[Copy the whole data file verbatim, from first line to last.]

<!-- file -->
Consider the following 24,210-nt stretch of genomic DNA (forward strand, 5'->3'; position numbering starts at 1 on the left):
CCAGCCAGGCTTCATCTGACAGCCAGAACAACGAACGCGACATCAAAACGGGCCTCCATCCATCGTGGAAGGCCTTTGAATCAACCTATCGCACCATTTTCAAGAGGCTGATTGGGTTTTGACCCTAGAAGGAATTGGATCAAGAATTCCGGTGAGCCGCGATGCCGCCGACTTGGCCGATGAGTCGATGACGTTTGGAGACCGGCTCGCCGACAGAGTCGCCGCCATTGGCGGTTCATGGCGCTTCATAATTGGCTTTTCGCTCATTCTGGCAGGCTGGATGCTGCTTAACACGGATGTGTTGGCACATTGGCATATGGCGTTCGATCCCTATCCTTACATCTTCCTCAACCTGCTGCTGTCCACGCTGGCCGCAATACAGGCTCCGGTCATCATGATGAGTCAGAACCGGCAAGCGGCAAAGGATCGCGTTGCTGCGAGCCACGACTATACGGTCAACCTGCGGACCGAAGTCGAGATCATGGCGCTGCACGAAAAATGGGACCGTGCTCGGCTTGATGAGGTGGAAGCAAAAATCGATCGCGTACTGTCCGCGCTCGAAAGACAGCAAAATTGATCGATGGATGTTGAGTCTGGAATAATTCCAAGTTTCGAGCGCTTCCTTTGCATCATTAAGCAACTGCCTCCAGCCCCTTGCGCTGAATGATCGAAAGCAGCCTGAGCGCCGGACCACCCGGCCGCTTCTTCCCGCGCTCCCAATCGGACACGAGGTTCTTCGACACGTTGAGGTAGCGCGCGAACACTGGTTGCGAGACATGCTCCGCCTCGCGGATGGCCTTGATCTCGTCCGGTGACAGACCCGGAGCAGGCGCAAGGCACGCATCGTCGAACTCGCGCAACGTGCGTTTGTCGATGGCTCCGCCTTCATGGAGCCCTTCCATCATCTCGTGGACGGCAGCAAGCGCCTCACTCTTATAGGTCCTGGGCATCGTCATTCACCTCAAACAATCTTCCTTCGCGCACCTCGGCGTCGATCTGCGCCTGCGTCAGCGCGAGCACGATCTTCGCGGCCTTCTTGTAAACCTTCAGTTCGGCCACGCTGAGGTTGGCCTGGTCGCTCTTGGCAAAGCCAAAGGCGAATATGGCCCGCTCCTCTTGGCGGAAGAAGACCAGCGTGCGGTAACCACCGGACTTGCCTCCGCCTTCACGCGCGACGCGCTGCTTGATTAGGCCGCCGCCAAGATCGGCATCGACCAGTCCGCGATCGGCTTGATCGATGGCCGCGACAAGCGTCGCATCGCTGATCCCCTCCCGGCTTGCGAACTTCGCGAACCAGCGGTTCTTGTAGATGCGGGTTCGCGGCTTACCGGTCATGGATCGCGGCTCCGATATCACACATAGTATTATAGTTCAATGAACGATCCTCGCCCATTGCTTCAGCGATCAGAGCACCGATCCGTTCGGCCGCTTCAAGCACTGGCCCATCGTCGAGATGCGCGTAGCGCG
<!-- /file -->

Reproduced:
Consider the following 24,210-nt stretch of genomic DNA (forward strand, 5'->3'; position numbering starts at 1 on the left):
CCAGCCAGGCTTCATCTGACAGCCAGAACAACGAACGCGACATCAAAACGGGCCTCCATCCATCGTGGAAGGCCTTTGAATCAACCTATCGCACCATTTTCAAGAGGCTGATTGGGTTTTGACCCTAGAAGGAATTGGATCAAGAATTCCGGTGAGCCGCGATGCCGCCGACTTGGCCGATGAGTCGATGACGTTTGGAGACCGGCTCGCCGACAGAGTCGCCGCCATTGGCGGTTCATGGCGCTTCATAATTGGCTTTTCGCTCATTCTGGCAGGCTGGATGCTGCTTAACACGGATGTGTTGGCACATTGGCATATGGCGTTCGATCCCTATCCTTACATCTTCCTCAACCTGCTGCTGTCCACGCTGGCCGCAATACAGGCTCCGGTCATCATGATGAGTCAGAACCGGCAAGCGGCAAAGGATCGCGTTGCTGCGAGCCACGACTATACGGTCAACCTGCGGACCGAAGTCGAGATCATGGCGCTGCACGAAAAATGGGACCGTGCTCGGCTTGATGAGGTGGAAGCAAAAATCGATCGCGTACTGTCCGCGCTCGAAAGACAGCAAAATTGATCGATGGATGTTGAGTCTGGAATAATTCCAAGTTTCGAGCGCTTCCTTTGCATCATTAAGCAACTGCCTCCAGCCCCTTGCGCTGAATGATCGAAAGCAGCCTGAGCGCCGGACCACCCGGCCGCTTCTTCCCGCGCTCCCAATCGGACACGAGGTTCTTCGACACGTTGAGGTAGCGCGCGAACACTGGTTGCGAGACATGCTCCGCCTCGCGGATGGCCTTGATCTCGTCCGGTGACAGACCCGGAGCAGGCGCAAGGCACGCATCGTCGAACTCGCGCAACGTGCGTTTGTCGATGGCTCCGCCTTCATGGAGCCCTTCCATCATCTCGTGGACGGCAGCAAGCGCCTCACTCTTATAGGTCCTGGGCATCGTCATTCACCTCAAACAATCTTCCTTCGCGCACCTCGGCGTCGATCTGCGCCTGCGTCAGCGCGAGCACGATCTTCGCGGCCTTCTTGTAAACCTTCAGTTCGGCCACGCTGAGGTTGGCCTGGTCGCTCTTGGCAAAGCCAAAGGCGAATATGGCCCGCTCCTCTTGGCGGAAGAAGACCAGCGTGCGGTAACCACCGGACTTGCCTCCGCCTTCACGCGCGACGCGCTGCTTGATTAGGCCGCCGCCAAGATCGGCATCGACCAGTCCGCGATCGGCTTGATCGATGGCCGCGACAAGCGTCGCATCGCTGATCCCCTCCCGGCTTGCGAACTTCGCGAACCAGCGGTTCTTGTAGATGCGGGTTCGCGGCTTACCGGTCATGGATCGCGGCTCCGATATCACACATAGTATTATAGTTCAATGAACGATCCTCGCCCATTGCTTCAGCGATCAGAGCACCGATCCGTTCGGCCGCTTCAAGCACTGGCCCATCGTCGAGATGCGCGTAGCGCG